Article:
By Bob Glaves | CBF Executive Director
As we got ready to honor eight truly outstanding lawyers at this year’s CBA and CBF’s Pro Bono and Public Service Awards Luncheon, I found some inspiration for my closing remarks while watching Major League Baseball’s All-Star Game, where they once again took a break in the middle of the game for Stand up to Cancer.
If you have not seen this tribute before, I encourage you to check out this short clip. At that break in the game, everyone in the ballpark players, coaches, umpires, fans, the announcers, and others working in the ballpark stood up and held up a card (and sometimes multiple cards) declaring that they are standing up to cancer on behalf of a friend or loved one.
It’s a really powerful and emotional moment. Everyone in the ballpark is standing and holding up a card, as virtually everyone there has personally seen the impact of cancer on a family member or friend, and is committing to do their part to fight it.
Had I been there, I could have held up cards for family, friends and colleagues who have fought and often succumbed to cancer. For that reason, fighting cancer continues to be one of my biggest charitable priorities.
My guess is you too have been personally touched in some way by cancer. And I’d make a bet that if we had repeated that all-star game moment at our Luncheon, all 700 people there could have stood up on behalf of one or more people close to them who have been impacted by cancer.
What got me thinking about it in connection with this year’s Luncheon was wondering for a moment what would have happened had they stopped the game but instead suggested that everyone there grab a card to stand up for justice.
Unlike for cancer, my guess is that almost everyone there would have been looking at each other wondering what to write on their card, and most would have had no idea what they could do to make a difference in that effort even if they wanted to do so.
That’s not because people don’t believe the justice system should be fair and accessible for everyone. Americans everywhere grow up pledging allegiance to the ideal of liberty and justice for all. And polls consistently show that people when asked overwhelmingly favor the principle that the justice system should be fair and accessible for everyone.
What’s different in this context is that most people have not had personal experience with this lofty principle of justice for all in their own lives or seen firsthand what happens when we don’t live up to that promise. As a result, while we can expect their support in the broader sense, we can’t expect the general public to take an active leadership role in advancing this cause.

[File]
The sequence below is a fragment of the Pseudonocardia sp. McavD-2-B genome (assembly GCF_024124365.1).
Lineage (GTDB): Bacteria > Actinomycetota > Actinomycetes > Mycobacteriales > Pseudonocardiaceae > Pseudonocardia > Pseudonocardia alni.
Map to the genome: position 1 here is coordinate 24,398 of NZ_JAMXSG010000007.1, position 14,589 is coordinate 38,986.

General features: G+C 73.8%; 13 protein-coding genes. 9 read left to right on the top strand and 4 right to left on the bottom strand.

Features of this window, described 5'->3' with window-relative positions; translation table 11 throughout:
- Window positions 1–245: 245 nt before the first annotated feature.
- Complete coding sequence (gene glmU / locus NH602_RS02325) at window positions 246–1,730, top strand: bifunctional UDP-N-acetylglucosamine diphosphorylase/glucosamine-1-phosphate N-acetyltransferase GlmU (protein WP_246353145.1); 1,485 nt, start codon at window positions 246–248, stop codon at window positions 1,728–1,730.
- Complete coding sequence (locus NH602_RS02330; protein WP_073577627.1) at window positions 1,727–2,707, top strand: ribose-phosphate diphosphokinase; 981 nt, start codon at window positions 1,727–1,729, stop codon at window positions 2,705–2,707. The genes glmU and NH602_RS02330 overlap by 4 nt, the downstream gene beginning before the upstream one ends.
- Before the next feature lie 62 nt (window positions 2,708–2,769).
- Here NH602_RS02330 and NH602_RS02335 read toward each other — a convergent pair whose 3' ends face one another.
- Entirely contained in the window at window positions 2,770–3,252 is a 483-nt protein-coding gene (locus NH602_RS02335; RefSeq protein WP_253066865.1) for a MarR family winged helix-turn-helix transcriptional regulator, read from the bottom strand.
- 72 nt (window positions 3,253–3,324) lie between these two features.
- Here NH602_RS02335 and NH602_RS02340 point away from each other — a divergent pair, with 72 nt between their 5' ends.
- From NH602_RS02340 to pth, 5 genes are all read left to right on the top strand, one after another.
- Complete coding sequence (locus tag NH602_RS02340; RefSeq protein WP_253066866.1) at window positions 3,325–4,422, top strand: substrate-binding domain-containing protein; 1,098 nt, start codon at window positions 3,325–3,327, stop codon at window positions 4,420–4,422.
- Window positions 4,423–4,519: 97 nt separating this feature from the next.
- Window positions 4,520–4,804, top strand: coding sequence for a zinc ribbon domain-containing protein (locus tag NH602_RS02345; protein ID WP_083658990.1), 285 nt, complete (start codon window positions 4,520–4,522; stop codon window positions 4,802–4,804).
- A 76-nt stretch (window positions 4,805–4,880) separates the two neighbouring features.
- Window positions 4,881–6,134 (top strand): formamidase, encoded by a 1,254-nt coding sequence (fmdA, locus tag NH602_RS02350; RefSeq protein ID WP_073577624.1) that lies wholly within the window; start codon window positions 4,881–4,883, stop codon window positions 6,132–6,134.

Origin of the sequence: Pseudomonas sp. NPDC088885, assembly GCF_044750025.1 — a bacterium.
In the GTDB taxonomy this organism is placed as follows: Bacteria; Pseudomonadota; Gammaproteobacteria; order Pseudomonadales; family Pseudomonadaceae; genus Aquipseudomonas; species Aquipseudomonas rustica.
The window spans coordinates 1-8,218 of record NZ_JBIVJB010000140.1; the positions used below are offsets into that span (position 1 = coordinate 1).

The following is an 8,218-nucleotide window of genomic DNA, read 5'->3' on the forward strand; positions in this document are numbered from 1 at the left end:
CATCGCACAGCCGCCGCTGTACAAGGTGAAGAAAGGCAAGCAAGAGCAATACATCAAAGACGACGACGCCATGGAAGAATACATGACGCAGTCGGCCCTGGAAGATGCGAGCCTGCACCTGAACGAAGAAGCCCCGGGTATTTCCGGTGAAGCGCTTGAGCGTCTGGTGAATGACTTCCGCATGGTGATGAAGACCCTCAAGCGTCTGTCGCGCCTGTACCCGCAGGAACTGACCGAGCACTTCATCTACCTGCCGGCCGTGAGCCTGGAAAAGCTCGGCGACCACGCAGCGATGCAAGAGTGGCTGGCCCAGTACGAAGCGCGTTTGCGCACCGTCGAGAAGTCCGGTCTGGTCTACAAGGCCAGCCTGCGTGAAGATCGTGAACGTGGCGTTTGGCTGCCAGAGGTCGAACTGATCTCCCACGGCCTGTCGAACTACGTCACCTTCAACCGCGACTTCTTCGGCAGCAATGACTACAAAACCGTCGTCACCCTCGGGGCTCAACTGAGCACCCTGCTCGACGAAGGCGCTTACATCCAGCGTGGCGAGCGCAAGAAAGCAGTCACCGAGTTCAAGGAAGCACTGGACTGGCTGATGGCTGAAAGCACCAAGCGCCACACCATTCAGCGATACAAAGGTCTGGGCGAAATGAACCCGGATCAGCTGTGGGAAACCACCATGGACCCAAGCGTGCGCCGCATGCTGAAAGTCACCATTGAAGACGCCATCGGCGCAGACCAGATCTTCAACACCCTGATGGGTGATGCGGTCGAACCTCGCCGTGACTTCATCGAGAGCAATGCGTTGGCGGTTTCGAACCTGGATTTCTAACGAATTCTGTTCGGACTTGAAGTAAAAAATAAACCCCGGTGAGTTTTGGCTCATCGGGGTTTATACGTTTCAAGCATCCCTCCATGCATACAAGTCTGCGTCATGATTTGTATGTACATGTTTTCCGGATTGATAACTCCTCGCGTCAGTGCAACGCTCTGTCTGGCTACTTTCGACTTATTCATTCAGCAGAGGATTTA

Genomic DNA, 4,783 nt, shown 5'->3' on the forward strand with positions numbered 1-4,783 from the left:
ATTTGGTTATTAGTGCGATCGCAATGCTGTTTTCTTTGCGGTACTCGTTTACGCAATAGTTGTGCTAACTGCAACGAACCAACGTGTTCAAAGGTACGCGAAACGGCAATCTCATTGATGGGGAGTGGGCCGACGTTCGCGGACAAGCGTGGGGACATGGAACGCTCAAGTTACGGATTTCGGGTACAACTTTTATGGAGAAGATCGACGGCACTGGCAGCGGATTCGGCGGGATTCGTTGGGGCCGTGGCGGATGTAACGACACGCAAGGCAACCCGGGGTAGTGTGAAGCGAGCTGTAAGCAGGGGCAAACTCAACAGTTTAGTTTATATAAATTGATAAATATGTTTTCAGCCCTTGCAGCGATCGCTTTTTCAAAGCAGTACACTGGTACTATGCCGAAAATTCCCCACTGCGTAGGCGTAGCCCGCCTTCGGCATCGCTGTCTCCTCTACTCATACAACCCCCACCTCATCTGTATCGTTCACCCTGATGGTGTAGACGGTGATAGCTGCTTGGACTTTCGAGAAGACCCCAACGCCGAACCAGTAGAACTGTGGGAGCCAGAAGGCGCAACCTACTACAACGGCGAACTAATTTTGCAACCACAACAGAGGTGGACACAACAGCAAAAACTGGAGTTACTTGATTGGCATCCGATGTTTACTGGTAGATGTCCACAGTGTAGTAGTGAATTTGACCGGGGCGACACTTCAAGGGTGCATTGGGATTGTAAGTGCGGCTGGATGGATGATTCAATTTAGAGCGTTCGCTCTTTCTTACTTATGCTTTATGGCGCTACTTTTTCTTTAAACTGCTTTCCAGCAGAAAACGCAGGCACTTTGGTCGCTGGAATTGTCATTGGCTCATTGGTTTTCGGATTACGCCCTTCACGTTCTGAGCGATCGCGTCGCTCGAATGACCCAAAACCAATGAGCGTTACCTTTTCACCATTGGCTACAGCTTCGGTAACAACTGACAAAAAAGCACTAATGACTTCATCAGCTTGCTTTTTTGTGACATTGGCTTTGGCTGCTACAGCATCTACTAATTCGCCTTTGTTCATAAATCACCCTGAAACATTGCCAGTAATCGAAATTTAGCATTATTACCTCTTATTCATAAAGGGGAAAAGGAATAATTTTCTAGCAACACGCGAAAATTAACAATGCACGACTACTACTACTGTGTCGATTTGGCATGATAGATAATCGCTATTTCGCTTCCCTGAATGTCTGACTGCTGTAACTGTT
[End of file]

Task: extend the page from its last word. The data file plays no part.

And that is what makes it absolutely essential for all of us who are connected to the legal community and the justice system to take on that leadership responsibility. We have the firsthand knowledge and experience to understand the critical importance of equal access to justice and what needs to happen to get us there.
Our leadership in this cause has never been more important. While we’ve collectively made tremendous progress improving access to justice since the early 1990’s, we’re still a long way from fulfilling the promise of justice for all, as a recent study by the Legal Services Corporation confirms.
So in addition to standing up to cancer and standing up for the other causes we believe in, all of us in the legal community need to make it a personal priority to stand up for justice. While we of course can’t match the numbers of people who will take action on those more broadly understood issues, our legal community in the Chicago area alone can fill several stadiums and we are uniquely positioned to make a powerful impact.
As our 2017 honorees proved once again, wherever we are in the legal community we can make a big impact in this cause. And when we stand up together as a legal community through the CBF, we’re an exponentially more powerful force.
No matter where you are in your personal journey of leadership in this cause, I hope you will join me by getting involved or continuing your leadership in the following ways:
- Volunteer your time
- Donate to the CBF and one or more of the many outstanding pro bono and legal aid organizations serving our community
- Use your influence to advance access to justice.
If you haven’t already signed the CBF’s Justice Pledge, taking the pledge is a concrete way you can show you are standing up for justice, and we’ll then keep in touch with you with monthly suggestions for how you can use your time, money and influence to make a difference.
Thank you for standing up for justice. While they may not be consciously thinking about it in the same way as with cancer and other causes, our community and our country needs you.